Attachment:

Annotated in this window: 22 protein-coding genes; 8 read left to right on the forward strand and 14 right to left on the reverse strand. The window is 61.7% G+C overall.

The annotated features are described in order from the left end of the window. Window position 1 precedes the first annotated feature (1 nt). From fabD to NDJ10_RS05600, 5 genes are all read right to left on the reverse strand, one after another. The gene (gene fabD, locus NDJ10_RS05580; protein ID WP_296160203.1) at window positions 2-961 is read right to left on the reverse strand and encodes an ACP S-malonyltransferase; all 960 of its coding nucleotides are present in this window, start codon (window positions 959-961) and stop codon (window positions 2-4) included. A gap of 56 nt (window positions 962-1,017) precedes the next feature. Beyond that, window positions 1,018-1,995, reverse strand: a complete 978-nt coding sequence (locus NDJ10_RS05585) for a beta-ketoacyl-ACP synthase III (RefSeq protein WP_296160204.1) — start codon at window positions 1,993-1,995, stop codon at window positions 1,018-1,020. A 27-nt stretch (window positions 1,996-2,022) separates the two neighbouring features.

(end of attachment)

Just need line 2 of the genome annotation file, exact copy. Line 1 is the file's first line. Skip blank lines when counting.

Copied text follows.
The annotated features are described in order from the left end of the window. Window position 1 precedes the first annotated feature (1 nt). From fabD to NDJ10_RS05600, 5 genes are all read right to left on the reverse strand, one after another. The gene (gene fabD, locus NDJ10_RS05580; protein ID WP_296160203.1) at window positions 2-961 is read right to left on the reverse strand and encodes an ACP S-malonyltransferase; all 960 of its coding nucleotides are present in this window, start codon (window positions 959-961) and stop codon (window positions 2-4) included. A gap of 56 nt (window positions 962-1,017) precedes the next feature. Beyond that, window positions 1,018-1,995, reverse strand: a complete 978-nt coding sequence (locus NDJ10_RS05585) for a beta-ketoacyl-ACP synthase III (RefSeq protein WP_296160204.1) — start codon at window positions 1,993-1,995, stop codon at window positions 1,018-1,020. A 27-nt stretch (window positions 1,996-2,022) separates the two neighbouring features.